If you are of a certain age, I’m guessing when I said fattened calf earlier you thought of either Elton John’s “Bennie and the Jets” — “we’ll kill the fatted calf tonight so stick around.” — or if you grew up in church you may have thought of the end of the story we call the parable of the prodigal son.

It’s the story of a younger son who asks for his inheritance, spends some time on his own — lost to his father — then goes back to his dad when things get bad. When he arrives home, the dad asks his servants to bring the best robe to put on him, rings for his fingers and sandals for his feet. Then he orders them to kill the fattened calf and throw a party.

That story is actually the third in a series of stories Jesus tells in Luke 15. We preachers like this one best, because it is a complete story with elements of a hero’s journey, family conflict, and character development — a whole host of sermon topics. The other two are more like extended similes.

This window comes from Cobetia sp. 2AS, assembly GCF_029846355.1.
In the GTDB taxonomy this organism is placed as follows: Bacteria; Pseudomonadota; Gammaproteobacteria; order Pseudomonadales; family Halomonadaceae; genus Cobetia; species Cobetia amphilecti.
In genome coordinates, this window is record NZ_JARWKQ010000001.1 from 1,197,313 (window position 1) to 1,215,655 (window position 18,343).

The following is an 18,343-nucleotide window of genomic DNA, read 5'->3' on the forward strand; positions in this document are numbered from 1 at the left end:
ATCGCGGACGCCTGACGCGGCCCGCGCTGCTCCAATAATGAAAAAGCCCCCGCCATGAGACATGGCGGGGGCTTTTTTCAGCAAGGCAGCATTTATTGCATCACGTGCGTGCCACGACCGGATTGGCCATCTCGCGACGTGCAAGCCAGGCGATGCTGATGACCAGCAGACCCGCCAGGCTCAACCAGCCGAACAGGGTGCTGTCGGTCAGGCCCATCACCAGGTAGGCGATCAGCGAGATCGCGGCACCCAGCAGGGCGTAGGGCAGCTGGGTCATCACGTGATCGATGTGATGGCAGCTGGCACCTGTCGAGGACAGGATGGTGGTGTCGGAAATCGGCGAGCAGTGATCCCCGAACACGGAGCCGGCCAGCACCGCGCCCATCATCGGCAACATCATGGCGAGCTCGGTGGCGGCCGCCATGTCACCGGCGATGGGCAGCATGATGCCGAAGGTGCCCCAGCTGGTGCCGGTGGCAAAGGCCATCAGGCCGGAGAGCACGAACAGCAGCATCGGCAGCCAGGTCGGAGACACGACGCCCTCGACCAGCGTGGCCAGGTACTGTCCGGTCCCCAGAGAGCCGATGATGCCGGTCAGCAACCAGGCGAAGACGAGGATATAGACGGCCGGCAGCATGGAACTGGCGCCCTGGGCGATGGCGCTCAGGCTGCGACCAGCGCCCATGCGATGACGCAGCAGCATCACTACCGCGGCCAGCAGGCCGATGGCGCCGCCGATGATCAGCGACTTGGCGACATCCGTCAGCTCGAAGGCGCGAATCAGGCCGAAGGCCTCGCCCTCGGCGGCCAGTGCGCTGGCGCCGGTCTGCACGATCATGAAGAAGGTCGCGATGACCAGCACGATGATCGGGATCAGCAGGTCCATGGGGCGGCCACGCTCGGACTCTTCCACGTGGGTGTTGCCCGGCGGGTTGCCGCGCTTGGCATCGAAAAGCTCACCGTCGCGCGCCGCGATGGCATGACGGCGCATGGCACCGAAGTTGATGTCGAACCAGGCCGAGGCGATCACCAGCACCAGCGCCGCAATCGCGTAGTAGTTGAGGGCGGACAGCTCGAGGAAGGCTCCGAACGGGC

The first one begins, “Suppose someone among you had one hundred sheep and lost one of them.” Jesus points out that the sheepherder would leave the 99 to find the one. When the shepherd returns to the flock carrying the lost sheep, Jesus says, “he calls together his friends and neighbors, saying to them, ‘Celebrate with me because I’ve found my lost sheep.’”

The second is about … well let’s just read the whole thing: “Or what woman, if she owns ten silver coins and loses one of them, won’t light a lamp and sweep the house, searching her home carefully until she finds it? When she finds it, she calls together her friends and neighbors, saying, ‘Celebrate with me because I’ve found my lost coin.’”

Only after those two stories do we get the story that involves a lost person — a son — and when he is found, the dad throws an extravagant party with robes, rings, sandals, and a fattened calf.

Lots of people talk about how these parables all talk about lostness — a lost sheep, a lost coin, a lost son. But I like to think of these stories in Luke 15 as the party parables, because each one of them ends with a celebration of a reunion. “Come, celebrate. My lost sheep/coin/child has been found.”